The last time his liberal political party was in power, Moon Jae-in saw his boss at the time, Roh Moo-hyun, then South Korea’s president, walk across the Demilitarised Zone into North Korea for a summit meeting that resulted in a peace declaration and promises of abundant aid.
He then saw those deals discarded a year later, in 2008, by a newly elected president who sought closer ties with President George W. Bush, who had branded the North part of an “axis of evil.” Now, as president of South Korea, Moon is keen not to repeat past failures as he stakes his own political career on brokering a deal between the unpredictable leaders of the US, his nation’s protector, and North Korea, long its mortal foe.
As chief of staff during the Roh administration, from 2003 to 2008, Moon did not participate in the negotiations with the North, led at the time by Kim Jong-il, the father of the current leader, or join Roh’s overland visit to Pyongyang, the North Korean capital. But he did help Roh organise those talks, held in October 2007. He has clearly taken to heart what he sees as the lessons of that stillborn peace initiative. One lesson was that advancing inter-Korean relations with generous offers of aid was a non-starter so long as the US remained locked in a standoff with the North over its nuclear weapons programme.
Another was that any deal with North Korea must be struck and carried out early in the terms of the South Korean and US presidents. This ensures that the agreement does not die with a change of governments and political ideologies in Seoul and Washington, as the 2007 agreement and other past deals did.
“When we look back, the most important thing is speed,” Moon told the current North Korean leader, Kim Jong-un, during their meeting last week in the Demilitarised Zone, the fortified border separating the two Koreas. During that meeting, Moon urged the North Korean to move quickly to make a deal with President Donald Trump during their talks, expected later this month or next month. “We have to learn lessons from the past,” Moon told Kim.
That need for speed is apparent in the fast pace of diplomacy that appears to be leading to a first-ever summit meeting between the leaders of the United States and North Korea, who just a few months ago appeared on the brink of war.
Moon, 65, has played a key role in bringing together Trump and Kim, who now appear likely to meet at Panmunjom, the same “truce village” in the Demilitarised Zone where Moon held his talks with Kim. Such a meeting would be a triumph for Moon, who has experienced both highs and lows in his country’s relations with North Korea.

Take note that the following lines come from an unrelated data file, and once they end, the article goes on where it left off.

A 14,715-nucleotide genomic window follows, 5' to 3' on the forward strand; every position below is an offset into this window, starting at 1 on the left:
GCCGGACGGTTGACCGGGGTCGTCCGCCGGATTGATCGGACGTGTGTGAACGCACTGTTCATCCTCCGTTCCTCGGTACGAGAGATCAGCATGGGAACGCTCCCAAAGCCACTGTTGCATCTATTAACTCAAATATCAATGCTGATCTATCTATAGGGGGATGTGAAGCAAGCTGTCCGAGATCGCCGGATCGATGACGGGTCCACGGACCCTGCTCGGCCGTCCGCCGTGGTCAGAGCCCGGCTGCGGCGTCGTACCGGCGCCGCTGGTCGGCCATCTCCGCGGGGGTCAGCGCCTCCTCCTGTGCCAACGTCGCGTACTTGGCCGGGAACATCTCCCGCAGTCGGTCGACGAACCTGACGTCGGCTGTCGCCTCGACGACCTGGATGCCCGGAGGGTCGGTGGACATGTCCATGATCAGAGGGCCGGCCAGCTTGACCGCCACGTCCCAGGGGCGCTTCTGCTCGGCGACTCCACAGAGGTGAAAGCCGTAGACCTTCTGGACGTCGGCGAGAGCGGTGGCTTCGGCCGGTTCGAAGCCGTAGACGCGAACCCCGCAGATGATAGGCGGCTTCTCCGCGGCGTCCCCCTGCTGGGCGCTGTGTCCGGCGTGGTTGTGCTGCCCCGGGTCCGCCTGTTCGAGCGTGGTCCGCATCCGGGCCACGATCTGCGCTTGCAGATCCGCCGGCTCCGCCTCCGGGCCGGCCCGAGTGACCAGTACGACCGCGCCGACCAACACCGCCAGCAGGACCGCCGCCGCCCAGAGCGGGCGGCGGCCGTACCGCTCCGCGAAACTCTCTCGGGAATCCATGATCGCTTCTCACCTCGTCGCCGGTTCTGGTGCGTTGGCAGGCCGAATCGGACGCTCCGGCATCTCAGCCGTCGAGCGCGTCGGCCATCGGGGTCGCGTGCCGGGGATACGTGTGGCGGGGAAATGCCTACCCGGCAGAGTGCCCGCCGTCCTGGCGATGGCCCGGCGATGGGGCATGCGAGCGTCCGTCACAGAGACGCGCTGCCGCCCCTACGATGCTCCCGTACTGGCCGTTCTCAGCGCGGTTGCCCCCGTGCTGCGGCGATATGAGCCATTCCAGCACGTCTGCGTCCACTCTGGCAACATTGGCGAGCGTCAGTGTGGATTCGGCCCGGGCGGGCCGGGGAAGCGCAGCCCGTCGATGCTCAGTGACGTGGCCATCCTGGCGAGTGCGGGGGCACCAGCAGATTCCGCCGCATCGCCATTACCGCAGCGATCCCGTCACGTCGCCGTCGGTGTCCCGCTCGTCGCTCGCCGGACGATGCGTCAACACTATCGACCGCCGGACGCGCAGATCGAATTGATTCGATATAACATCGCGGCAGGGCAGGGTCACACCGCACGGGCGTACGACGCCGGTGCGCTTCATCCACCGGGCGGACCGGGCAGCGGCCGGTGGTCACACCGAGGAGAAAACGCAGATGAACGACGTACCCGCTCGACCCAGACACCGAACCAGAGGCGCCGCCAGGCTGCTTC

Moon was a conscripted member of an elite paratroop unit in 1976, when axe-wielding North Korean troops murdered two US Army officers while they pruned a poplar tree that blocked their view at Panmunjom. In “Operation Paul Bunyan,” Moon’s unit was sent in to finish chopping down the tree while the North Koreans stood back. Until last week, Moon’s only visit to North Korea was in 2004, when he accompanied his mother on a government-arranged reunion to see her younger sister for the first time since the Korean War. Moon himself was born in a refugee camp during the war, after his parents fled their native North Korea on board a US Navy cargo ship.
Managing Washington ties
His approach to handling the US is one of Moon’s biggest departures from his predecessor, Roh, who committed suicide in 2009 amid corruption allegations surrounding his relatives.
Moon appears to have concluded that Roh doomed his own peace deal at least in part by failing to get Bush to back it. Instead, Roh, fiery and blunt, had vowed not to “kowtow to the Americans.”
Since taking office last year, Moon has shown himself more sophisticated and accommodating in managing relations with Washington.
He has closely consulted with the White House during the current rush of diplomacy. Moon has also been careful in public to credit Trump for making the current breakthroughs possible, saying that he deserves a Nobel Peace Prize.The need to bring in America also reflects hard-earned domestic political lessons. Moon saw Roh and Kim Dae-Jung, the two presidents who championed what was called the Sunshine Policy of engagement with North Korea, fail as the North persisted in its weapons programmes despite generous aid.
Both died heart-broken men, with their legacy dismantled by their conservative foes, who ridiculed them as naive and pro-North Korean.
“One thing South Korea has learnt is that it cannot improve ties with North Korea without progress in denuclearising North Korea,” said Kim Yong-hyun, a professor of North Korean studies at Dongguk University in Seoul. Otherwise, he said, any deal “would be like building a house of cards.” During his meeting with Kim at Panmunjom, Moon’s highest priority appeared to be convincing the young North Korean dictator that he could create a better future by striking a deal with Washington to rebuild his country’s economy in exchange for giving up his nuclear arsenal.
Despite the spectacle of the two Korean leaders leisurely holding hands as they stepped across their nations’ border, Moon and his aides compared his mission to “walking on this ice,” and urged Kim to quickly sign and implement a deal while he and Trump were in office. So far, Moon’s gambit seems to be winning broad support within South Korea.
— Choe Sang-hun is a Pulitzer Prize-winning South Korean journalist.